The legendary lawman RoboCop is no stranger to video games, with several attempts made over the years to put gamers in Alex Murphy’s iconic armour. But this latest effort, from developer Teyon and publisher Nacon, is the most authentic – and best – yet.
Taking place between the 2nd and 3rd films, RoboCop: Rogue City features an original story and Peter Weller reprising his role as the titular character. This new tale is solid, and feels distinctly RoboCopian; the city of Old Detroit has been hit by another crime wave, with a new enemy – “The New Guy” – threatening the peace and order. Through explosive gunplay and intense investigation and police work, you’ll find yourself in the middle of a shadowy conspiracy full of twists and turns. But the sheer fun of being RoboCop will soon make you lose interest in the story and cutscenes, if only to get back to shooting and punching and throwing criminals.
Yes, the cutscenes – superbly acted, if a little wonkily animated – and dialogue trees do quickly become more of an annoyance than anything else. That’s not to say they’re bad or as plentiful as you’d find in, say, Metal Gear Solid – but once you’ve had your first taste of stomping through an enemy compound violently laying waste to goons, that’s all you’ll want to do. The game is admirable in its focus on police work and more little sidequests like taking a get well soon card around the precinct to collect signatures from colleagues, and there’s a chance that a game made up entirely of RoboCop action might become tedious – but probably not as tedious as this threatens to get. When I think of RoboCop, I think of the violence and action. Not distributing parking tickets on the streets of Old Detroit. Thankfully, the developers put in a sprint(ish) mechanic so at least you’re not marching around at RoboCop’s usual sluggish pace while you’re undertaking these more mundane tasks.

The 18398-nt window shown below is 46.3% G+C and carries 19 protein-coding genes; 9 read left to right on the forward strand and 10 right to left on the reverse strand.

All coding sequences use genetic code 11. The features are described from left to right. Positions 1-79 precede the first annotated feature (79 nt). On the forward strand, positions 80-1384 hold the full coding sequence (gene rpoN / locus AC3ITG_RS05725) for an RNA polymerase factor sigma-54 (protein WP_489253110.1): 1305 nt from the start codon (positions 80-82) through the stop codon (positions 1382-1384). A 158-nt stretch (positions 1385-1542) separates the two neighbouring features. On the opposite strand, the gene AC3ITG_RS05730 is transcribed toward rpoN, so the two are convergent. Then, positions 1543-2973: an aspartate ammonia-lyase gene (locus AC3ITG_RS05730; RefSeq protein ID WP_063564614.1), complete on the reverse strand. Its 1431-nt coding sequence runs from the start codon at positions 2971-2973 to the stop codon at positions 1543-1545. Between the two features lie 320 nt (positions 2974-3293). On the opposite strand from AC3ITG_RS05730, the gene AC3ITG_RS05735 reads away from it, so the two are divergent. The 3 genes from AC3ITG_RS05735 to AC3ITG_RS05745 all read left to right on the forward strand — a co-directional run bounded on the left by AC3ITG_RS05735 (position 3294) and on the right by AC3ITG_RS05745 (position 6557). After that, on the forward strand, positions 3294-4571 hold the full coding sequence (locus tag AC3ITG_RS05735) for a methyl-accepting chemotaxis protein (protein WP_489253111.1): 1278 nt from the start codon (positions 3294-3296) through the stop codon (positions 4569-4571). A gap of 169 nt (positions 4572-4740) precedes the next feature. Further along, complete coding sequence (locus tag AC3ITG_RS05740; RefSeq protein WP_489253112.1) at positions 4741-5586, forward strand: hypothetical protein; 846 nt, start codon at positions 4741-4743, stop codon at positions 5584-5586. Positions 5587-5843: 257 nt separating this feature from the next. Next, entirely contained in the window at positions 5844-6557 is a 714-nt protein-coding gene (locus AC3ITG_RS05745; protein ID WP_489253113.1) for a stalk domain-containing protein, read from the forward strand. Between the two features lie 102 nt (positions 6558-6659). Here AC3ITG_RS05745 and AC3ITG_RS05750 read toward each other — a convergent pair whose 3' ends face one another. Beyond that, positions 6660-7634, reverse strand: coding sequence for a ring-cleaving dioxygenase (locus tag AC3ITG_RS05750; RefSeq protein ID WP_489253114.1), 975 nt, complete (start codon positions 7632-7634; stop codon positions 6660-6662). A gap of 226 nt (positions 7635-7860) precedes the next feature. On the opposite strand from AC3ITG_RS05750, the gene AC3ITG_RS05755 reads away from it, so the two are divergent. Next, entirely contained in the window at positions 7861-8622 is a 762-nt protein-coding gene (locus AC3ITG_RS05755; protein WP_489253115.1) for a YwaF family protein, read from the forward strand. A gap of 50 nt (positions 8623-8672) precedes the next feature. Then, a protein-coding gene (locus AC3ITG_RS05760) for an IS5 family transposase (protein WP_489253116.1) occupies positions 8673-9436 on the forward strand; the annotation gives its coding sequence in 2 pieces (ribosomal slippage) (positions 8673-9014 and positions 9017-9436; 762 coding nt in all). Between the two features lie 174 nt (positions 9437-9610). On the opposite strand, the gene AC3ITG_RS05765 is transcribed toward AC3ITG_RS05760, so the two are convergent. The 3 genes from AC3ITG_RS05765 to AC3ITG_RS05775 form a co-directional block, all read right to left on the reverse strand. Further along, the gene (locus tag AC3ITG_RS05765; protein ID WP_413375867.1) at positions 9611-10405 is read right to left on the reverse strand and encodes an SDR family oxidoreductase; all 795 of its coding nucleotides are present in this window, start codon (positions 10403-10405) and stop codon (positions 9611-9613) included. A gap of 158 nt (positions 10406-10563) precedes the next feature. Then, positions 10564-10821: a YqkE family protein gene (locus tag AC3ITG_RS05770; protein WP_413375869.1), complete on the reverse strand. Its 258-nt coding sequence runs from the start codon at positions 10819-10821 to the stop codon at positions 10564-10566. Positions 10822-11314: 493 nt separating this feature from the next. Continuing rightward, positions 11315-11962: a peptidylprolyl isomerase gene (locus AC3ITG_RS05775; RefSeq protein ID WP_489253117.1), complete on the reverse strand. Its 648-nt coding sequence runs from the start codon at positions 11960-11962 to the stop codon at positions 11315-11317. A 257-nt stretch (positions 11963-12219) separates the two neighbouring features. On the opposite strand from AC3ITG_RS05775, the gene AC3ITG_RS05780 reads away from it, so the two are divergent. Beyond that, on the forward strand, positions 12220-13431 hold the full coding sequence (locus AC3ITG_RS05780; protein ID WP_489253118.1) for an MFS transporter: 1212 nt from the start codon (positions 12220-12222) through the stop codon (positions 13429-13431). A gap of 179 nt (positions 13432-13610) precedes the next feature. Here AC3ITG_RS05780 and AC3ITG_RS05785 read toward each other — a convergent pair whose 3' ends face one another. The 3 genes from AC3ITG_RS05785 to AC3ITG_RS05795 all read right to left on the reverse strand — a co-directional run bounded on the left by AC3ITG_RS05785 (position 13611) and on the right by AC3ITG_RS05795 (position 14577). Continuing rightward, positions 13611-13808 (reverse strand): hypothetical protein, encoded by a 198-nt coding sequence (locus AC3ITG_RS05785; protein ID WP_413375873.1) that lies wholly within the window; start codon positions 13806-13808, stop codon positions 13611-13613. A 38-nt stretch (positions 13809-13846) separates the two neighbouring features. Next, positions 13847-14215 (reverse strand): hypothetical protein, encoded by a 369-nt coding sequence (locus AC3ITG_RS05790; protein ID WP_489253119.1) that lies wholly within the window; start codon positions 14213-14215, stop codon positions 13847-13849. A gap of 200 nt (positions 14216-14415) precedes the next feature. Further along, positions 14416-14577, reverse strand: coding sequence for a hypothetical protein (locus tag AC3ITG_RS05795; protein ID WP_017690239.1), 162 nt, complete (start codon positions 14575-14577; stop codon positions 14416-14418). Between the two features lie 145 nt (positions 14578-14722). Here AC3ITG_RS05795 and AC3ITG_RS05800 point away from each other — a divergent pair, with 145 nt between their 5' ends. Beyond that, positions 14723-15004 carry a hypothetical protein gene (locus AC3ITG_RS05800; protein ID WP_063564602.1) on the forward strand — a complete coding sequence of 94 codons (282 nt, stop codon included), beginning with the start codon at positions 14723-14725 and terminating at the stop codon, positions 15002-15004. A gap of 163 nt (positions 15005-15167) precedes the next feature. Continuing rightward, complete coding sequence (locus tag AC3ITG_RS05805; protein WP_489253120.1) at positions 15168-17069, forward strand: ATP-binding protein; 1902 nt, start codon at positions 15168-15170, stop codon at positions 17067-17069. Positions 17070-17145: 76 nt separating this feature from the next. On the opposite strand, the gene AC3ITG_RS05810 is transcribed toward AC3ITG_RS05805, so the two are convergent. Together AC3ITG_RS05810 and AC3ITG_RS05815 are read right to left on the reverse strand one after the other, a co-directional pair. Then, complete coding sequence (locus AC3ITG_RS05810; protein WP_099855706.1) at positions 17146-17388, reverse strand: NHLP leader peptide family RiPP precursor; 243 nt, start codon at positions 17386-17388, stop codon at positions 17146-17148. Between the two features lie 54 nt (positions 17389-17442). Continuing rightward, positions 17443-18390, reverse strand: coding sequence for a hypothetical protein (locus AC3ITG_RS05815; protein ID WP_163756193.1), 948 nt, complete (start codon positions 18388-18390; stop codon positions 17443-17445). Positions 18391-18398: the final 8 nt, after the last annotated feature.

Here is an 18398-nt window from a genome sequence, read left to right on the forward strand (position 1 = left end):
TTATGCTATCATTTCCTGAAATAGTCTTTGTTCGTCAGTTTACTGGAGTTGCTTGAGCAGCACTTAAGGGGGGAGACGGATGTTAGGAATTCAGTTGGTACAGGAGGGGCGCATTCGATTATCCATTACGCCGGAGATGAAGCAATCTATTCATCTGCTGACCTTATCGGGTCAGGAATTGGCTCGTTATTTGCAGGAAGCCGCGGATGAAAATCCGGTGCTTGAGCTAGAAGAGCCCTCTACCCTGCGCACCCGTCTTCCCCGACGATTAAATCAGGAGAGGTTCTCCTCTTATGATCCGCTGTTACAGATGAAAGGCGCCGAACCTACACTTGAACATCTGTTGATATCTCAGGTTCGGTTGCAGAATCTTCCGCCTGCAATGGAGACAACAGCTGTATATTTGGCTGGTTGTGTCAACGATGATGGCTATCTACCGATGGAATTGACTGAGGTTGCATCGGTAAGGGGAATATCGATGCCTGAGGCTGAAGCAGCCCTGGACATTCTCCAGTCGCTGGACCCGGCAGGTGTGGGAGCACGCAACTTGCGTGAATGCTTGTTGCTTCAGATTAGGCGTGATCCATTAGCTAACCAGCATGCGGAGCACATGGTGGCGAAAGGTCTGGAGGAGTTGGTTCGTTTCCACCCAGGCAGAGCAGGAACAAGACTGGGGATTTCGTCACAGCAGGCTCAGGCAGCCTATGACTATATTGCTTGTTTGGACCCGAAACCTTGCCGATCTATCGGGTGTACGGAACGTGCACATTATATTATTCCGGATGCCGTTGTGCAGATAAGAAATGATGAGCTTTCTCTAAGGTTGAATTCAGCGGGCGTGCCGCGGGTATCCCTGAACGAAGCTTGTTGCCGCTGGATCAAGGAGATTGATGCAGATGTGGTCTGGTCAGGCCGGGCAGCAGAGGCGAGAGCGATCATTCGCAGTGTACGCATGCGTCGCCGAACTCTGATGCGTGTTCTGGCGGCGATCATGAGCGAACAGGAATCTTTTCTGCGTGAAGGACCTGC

All the hallmarks of modern gaming are here, with the usual character progression and skill trees also becoming a little dull. The needlessly convoluted firearm upgrade system is frustrating, too. But unfortunately, you’ll be doing very well to find a modern game that doesn’t get itself bogged down in all of this sort of stuff, so
Graphically, Rogue City is fine – it won’t be mistaken for a triple-A title anytime soon due to some clunky animation in cutscenes and occasional texture pop-in. Glitches are certainly plentiful, too – but at least here, you can dismiss them as being RoboCop malfunctioning? Maybe? Some glitches are written into the story as RoboCop has flashes back to his old life, but they are much more clearly signposted as intentional and not just something wacky like a chair getting stuck to a goon’s head. But the film’s 1980s visuals are faithfully captured, and Old Detroit feels alive and lived in.
RoboCop: Rogue City is, on the whole, solid entertainment. The action sequences – which are many – are ridiculously fun, as you shoot heads and limbs off nameless nutters or throw them into explosives. It’s a riot that feels distinctly RoboCop and is certainly one of the most authentic film-to-game adaptations ever made as a result. When focusing on absurd ultraviolence and bullet-laden carnage, Rogue City is utterly terrific. It’s the quieter moments – necessary though they may be to break up the mayhem – that kill the momentum and bog things down. Perhaps a better move would have been to make this a short, arcade shooter rather than crowbarring in sidequests, progression, and other RPG elements that feel somewhat out of place.
Still, fans of the films – and action gaming – will find a lot to love. I’d buy that for a dollar.
RoboCop: Rogue City is available now on PlayStation 5, Xbox Series X|S and PC